Cancel culture has taken lots of criticism recently, and in so far as cancel culture means hastily judging people without trying to understand them, I’m on board. But for the same reason I worry about the hastiness of canceling cancel culture. Cancel culture is usually seen as in the cause of things like anti-racism. Given this context, its worth scrutinizing what is going on with white fear of cancel culture.
White people have a great deal to learn from people who experience racism and similar forms of prejudice and injustice. There is no need for that to involve the hasty judgment or feeling hastily judged. But then we have to consider how many people of all sorts are liable to feel quickly judged by the mere assertion of a perspective that challenges their own. This is a failure of critical thinking, a failure to be open to reasons and evidence, willing to evaluate them on their own merits. So called “cancel culture” may be driven as much by over-sensitivity to hearing a challenge to your view as it is by actually being attacked in some way. Worse, the over-sensitivity and the attacking re-enforce each other.
Cancel culture is what happens when beliefs and opinions are treated as matters of personal identity and personal subjective perspective rather than just as ideas that can be inquired into. When we self-identify with our point of view, potentially helpful criticism will be experienced as personal attack. Now critical thinking has been displaced by personal conflict.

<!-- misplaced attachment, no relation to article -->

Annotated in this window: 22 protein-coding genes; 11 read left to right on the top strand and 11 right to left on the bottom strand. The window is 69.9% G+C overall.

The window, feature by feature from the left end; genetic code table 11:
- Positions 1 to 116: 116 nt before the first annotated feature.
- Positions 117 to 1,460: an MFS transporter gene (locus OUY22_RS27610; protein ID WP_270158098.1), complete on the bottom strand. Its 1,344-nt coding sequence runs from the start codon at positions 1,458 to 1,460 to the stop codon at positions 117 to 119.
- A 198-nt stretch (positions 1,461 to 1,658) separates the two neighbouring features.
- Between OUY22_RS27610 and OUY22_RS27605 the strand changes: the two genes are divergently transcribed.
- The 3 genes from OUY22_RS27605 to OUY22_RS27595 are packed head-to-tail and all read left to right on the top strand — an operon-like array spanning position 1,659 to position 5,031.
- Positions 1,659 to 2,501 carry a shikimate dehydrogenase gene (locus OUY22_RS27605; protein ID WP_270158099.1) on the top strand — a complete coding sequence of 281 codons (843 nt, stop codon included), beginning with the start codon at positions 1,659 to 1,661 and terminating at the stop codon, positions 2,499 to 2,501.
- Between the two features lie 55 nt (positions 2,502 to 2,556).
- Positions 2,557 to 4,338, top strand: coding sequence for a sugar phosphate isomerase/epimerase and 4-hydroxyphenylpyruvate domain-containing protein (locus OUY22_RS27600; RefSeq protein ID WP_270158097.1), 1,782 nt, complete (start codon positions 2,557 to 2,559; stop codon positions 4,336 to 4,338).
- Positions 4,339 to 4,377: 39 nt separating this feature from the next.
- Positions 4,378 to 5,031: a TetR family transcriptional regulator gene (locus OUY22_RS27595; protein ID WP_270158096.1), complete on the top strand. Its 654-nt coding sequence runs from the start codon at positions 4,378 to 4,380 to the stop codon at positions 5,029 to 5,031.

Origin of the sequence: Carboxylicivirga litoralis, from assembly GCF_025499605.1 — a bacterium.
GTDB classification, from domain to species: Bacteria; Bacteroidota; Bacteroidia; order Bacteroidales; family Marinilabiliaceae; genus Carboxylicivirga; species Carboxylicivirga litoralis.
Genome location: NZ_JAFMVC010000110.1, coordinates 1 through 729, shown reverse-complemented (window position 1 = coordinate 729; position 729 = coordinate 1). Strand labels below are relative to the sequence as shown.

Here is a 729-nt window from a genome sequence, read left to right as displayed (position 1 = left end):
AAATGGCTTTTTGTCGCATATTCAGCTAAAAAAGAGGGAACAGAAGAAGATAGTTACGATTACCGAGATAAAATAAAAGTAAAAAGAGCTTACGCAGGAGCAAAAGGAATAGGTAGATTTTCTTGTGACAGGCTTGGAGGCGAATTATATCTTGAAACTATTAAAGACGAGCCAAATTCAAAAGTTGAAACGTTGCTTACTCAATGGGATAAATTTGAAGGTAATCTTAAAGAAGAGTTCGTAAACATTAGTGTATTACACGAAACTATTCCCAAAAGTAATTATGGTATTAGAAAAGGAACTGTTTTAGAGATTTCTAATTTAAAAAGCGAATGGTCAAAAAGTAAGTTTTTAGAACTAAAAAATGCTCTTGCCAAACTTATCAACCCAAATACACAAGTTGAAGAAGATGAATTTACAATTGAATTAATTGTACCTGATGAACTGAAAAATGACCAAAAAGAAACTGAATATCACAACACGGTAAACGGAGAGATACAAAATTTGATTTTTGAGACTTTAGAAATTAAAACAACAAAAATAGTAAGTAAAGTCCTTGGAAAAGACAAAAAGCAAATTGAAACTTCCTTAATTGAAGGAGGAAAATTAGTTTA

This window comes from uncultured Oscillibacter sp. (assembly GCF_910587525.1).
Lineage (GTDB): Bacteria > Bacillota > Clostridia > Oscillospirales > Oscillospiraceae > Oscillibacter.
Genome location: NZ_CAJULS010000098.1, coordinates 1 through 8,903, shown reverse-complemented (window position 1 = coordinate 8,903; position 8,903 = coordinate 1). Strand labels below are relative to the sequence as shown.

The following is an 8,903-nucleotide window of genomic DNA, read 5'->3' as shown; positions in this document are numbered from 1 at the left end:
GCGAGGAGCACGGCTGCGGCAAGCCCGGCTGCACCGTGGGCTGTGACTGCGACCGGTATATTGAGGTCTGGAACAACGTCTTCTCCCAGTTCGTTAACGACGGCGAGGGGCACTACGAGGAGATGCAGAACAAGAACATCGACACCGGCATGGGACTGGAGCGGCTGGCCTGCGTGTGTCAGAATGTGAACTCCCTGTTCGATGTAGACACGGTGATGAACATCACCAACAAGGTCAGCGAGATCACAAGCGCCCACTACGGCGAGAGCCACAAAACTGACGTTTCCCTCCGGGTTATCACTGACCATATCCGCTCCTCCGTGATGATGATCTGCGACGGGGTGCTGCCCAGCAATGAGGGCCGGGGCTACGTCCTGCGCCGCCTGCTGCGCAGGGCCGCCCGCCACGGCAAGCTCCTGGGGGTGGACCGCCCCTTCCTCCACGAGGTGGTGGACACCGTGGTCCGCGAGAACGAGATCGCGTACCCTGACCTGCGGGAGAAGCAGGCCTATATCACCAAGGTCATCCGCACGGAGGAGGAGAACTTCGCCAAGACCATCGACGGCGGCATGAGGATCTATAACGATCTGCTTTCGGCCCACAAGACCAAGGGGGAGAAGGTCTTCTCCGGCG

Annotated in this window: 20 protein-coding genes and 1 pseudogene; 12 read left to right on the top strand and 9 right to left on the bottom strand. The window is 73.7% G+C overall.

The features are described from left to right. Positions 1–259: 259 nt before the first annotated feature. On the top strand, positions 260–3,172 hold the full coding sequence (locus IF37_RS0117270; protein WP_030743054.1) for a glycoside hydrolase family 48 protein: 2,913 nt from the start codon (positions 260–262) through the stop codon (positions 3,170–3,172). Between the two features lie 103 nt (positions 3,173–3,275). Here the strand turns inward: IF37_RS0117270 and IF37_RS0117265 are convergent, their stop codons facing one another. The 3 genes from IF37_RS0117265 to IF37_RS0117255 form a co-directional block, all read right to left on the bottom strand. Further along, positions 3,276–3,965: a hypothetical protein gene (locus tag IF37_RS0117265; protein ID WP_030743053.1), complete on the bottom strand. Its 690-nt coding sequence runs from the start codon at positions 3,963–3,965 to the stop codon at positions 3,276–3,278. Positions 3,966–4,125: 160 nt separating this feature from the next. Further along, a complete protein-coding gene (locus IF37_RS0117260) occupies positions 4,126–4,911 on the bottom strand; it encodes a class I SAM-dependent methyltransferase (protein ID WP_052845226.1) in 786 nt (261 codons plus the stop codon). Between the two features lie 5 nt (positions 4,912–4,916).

Reasons only work when people are sensitive to the force of the reason. Many people feel the force of people trying to persuade them much more strongly than the force of the reasons and evidence. When this happens people feel coerced and of course we all resist feeling coerced. In this context, an unreasonable belief might be clung to all the more tightly as one thing stable in the face of an onslaught. A bit of ground to hold in a fight. It is the social context of attack and parry that leads to impasse. Reasoning always does its work from within. To be reasonable people, we need to be open to reasons. This won’t happen when we feel coerced.
Here’s another approach, the one recommended by philosophy and science: When you share an opinion, you are putting an idea on the table. Fine, there’s an idea. It can be examined on its own merits. That idea being one you rather like doesn’t mean that you are being scrutinized, probed or attacked when others raise concerns or objections. To the contrary, you are being given new evidence and argument to consider. You can use that to improve your point of view.
With good critical thinking skills, there is no need to feel particularly attached to this view or that. Your confidence and sense-of-self become rooted in your ability to figure things out and correct course when you are mistaken, not in your attachment to some view or ideology you have uncritically deemed good.
Insightful editorial over the weekend:
Opinion | The Science of Changing Someone’s Mind – The New York Times (nytimes.com)